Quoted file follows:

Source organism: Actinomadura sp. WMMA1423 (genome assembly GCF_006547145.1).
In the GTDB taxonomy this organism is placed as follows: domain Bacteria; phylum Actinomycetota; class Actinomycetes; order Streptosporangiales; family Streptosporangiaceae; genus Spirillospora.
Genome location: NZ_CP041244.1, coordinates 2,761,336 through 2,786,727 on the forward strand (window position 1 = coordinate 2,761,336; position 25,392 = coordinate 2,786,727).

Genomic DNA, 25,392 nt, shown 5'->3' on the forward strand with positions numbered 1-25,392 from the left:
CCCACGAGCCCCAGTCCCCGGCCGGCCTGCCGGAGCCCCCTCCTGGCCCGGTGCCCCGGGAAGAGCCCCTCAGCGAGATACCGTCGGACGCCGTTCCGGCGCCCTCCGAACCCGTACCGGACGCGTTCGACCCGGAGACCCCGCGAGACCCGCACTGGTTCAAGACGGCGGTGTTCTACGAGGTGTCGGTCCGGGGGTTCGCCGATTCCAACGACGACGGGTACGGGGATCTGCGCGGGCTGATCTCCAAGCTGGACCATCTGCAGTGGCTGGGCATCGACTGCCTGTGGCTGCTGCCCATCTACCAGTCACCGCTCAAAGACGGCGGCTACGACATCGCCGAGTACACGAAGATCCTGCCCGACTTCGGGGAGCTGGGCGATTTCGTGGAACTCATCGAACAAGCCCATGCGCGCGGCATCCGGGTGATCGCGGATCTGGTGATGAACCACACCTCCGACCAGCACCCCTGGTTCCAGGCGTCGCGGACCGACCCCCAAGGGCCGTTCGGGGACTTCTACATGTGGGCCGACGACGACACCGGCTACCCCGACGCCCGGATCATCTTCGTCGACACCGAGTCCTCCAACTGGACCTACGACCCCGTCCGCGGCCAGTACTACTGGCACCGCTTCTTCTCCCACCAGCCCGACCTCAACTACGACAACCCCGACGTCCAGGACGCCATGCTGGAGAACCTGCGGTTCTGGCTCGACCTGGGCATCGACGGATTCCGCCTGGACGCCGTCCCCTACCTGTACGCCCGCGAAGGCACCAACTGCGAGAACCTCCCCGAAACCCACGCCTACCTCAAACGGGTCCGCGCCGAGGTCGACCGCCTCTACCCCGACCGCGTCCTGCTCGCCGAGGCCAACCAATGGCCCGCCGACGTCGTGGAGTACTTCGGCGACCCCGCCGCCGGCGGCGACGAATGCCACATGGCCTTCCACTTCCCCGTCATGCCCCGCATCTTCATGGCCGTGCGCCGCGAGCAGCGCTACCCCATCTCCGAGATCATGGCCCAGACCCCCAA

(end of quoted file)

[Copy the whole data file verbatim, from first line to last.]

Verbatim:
Source organism: Actinomadura sp. WMMA1423 (genome assembly GCF_006547145.1).
In the GTDB taxonomy this organism is placed as follows: domain Bacteria; phylum Actinomycetota; class Actinomycetes; order Streptosporangiales; family Streptosporangiaceae; genus Spirillospora.
Genome location: NZ_CP041244.1, coordinates 2,761,336 through 2,786,727 on the forward strand (window position 1 = coordinate 2,761,336; position 25,392 = coordinate 2,786,727).

Genomic DNA, 25,392 nt, shown 5'->3' on the forward strand with positions numbered 1-25,392 from the left:
CCCACGAGCCCCAGTCCCCGGCCGGCCTGCCGGAGCCCCCTCCTGGCCCGGTGCCCCGGGAAGAGCCCCTCAGCGAGATACCGTCGGACGCCGTTCCGGCGCCCTCCGAACCCGTACCGGACGCGTTCGACCCGGAGACCCCGCGAGACCCGCACTGGTTCAAGACGGCGGTGTTCTACGAGGTGTCGGTCCGGGGGTTCGCCGATTCCAACGACGACGGGTACGGGGATCTGCGCGGGCTGATCTCCAAGCTGGACCATCTGCAGTGGCTGGGCATCGACTGCCTGTGGCTGCTGCCCATCTACCAGTCACCGCTCAAAGACGGCGGCTACGACATCGCCGAGTACACGAAGATCCTGCCCGACTTCGGGGAGCTGGGCGATTTCGTGGAACTCATCGAACAAGCCCATGCGCGCGGCATCCGGGTGATCGCGGATCTGGTGATGAACCACACCTCCGACCAGCACCCCTGGTTCCAGGCGTCGCGGACCGACCCCCAAGGGCCGTTCGGGGACTTCTACATGTGGGCCGACGACGACACCGGCTACCCCGACGCCCGGATCATCTTCGTCGACACCGAGTCCTCCAACTGGACCTACGACCCCGTCCGCGGCCAGTACTACTGGCACCGCTTCTTCTCCCACCAGCCCGACCTCAACTACGACAACCCCGACGTCCAGGACGCCATGCTGGAGAACCTGCGGTTCTGGCTCGACCTGGGCATCGACGGATTCCGCCTGGACGCCGTCCCCTACCTGTACGCCCGCGAAGGCACCAACTGCGAGAACCTCCCCGAAACCCACGCCTACCTCAAACGGGTCCGCGCCGAGGTCGACCGCCTCTACCCCGACCGCGTCCTGCTCGCCGAGGCCAACCAATGGCCCGCCGACGTCGTGGAGTACTTCGGCGACCCCGCCGCCGGCGGCGACGAATGCCACATGGCCTTCCACTTCCCCGTCATGCCCCGCATCTTCATGGCCGTGCGCCGCGAGCAGCGCTACCCCATCTCCGAGATCATGGCCCAGACCCCCAA